The Irish Presidency of the European Council has distributed a “discussion paper” on the protection of citizens’ personal data ahead of this week’s Justice and Home Affairs Council in Dublin. As the first Presidency in this “European Year of the Citizen”, we had every reason to expect the Irish to produce novel ways of protecting citizens. Their first suggestions are definitely novel, but certainly are not protective of citizens’ fundamental rights.
For example, based on the current situation in Ireland, the idea is that all companies can do whatever they want with personal data, without fear of sanction. Sanctions, such as fines, “should be optional or at least conditional upon a prior warning or reprimand”. In other words, do what you want, the worst that can happen is that you will receive a warning.
Of course, policies are often proposed that sound worse in theory than they are in practice. In this case, however, we just have to look at current practice in Ireland to see what such an approach looks like. The Irish police “PULSE” database saga gives a chilling insight into the brave new world into which the Irish Presidency apparently wants to lead us.
In 2007, the Irish data protection Commissioner agreed a “self-regulation” structure with the police. In 2010, a report from a judge assessing Ireland’s data retention regime identified serious abuses happening under this “light touch” regulatory system. The abuses passed apparently unnoticed by the vastly under-resourced data protection authority (DPA) that had approved the launch of the “self-regulatory” regime. The Irish DPA availed of its option not to take immediate enforcement action against the police.
In 2011, a full four years after the system had been set up, the Irish data protection authority at last came to the conclusion that the system was falling “short of the standards we expect”. Again, the Irish DPA chose not to take enforcement action against the police. Finally, after five years of apparently unremitting abuse of citizens’ data, the data protection authority announced in 2012 that it would audit the PULSE database and, from what we can tell, chose yet again not to take enforcement action against the ongoing breaches of citizens’ fundamental rights. In the meantime, we can only assume that the abuses continue unabated.
Under the Irish proposal, this approach would be made mandatory, warnings would have to be issued first, after citizens’ fundamental rights were abused, giving companies and state authorities “carte blanche” to breach our rights until (at the earliest) the data protection authority twice found a company to be in breach of the law.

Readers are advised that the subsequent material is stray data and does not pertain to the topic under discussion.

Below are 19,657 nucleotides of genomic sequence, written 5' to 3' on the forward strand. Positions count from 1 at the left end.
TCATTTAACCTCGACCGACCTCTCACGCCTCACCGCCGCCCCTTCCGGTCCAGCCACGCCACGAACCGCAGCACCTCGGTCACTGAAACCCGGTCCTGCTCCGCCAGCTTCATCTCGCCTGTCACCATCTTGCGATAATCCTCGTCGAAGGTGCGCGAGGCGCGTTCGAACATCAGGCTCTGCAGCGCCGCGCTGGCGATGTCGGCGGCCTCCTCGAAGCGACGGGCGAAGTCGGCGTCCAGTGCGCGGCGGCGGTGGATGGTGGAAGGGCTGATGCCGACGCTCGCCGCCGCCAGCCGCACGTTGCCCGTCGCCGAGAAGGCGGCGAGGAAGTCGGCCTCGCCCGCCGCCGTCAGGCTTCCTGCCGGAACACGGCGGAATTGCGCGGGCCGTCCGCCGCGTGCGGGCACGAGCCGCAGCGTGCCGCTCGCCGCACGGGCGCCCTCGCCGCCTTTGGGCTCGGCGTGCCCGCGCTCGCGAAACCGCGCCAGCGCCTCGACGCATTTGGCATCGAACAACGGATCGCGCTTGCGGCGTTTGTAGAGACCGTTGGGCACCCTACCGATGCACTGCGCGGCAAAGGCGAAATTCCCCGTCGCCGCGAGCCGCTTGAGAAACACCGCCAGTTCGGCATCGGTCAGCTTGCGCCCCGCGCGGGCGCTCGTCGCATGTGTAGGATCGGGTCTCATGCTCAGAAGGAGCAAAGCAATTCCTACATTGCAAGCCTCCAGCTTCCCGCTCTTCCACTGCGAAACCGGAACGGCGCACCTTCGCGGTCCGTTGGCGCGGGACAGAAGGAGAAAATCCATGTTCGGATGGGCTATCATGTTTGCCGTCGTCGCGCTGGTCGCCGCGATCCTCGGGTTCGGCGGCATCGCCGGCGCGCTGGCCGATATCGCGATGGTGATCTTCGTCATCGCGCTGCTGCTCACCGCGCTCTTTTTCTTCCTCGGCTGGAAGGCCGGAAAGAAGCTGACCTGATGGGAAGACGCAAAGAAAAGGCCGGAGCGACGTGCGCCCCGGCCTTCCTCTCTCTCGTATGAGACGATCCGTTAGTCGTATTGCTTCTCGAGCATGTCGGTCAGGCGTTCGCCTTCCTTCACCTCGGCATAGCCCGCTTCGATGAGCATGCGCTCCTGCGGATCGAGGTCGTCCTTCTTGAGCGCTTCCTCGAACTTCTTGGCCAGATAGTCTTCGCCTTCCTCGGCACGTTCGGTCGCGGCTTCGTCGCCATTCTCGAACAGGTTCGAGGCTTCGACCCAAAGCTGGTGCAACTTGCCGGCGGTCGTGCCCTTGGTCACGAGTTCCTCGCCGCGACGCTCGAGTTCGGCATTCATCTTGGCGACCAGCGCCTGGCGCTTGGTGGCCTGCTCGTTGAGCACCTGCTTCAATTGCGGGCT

If the EU-wide introduction of current unfit-for-purpose Irish strategies would not be bad enough, the reality would be a little worse. At the moment, companies are required to register their data processing with the data protection authority, which at least makes the DPA aware of the processing that is taking place. Under the new Regulation that has been proposed, those registration obligations would be substantially weakened, which makes sense in the context that the Commission originally proposed. In this context, however it would mean giving even fewer tools to the eviscerated DPAs. The “race to the bottom” would be replaced by a synchronised dive.
Two weeks into the European Year of the Citizen and two weeks since the start of the term of office, the Programme of the Irish Presidency of the European Union is beginning to look like a lame parody:
“Increased internet usage, social media, globalisation of data transfers and other technological advances have made life easier for millions, but also increase the collection, use and processing of personal data globally. The Lisbon Treaty contains a new legal base for EU data protection rules and the Charter of Fundamental Rights also enshrines protection of personal data as a fundamental right. As part of its focus on the Digital Agenda, the Presidency will work to reach agreement in the Council on key aspects of the Data Protection package. This is aimed at ensuring that citizens have more control over their personal data. Progress made by the Presidency in this area will strengthen confidence in the digital economy and support the growth of the Digital Single Market.”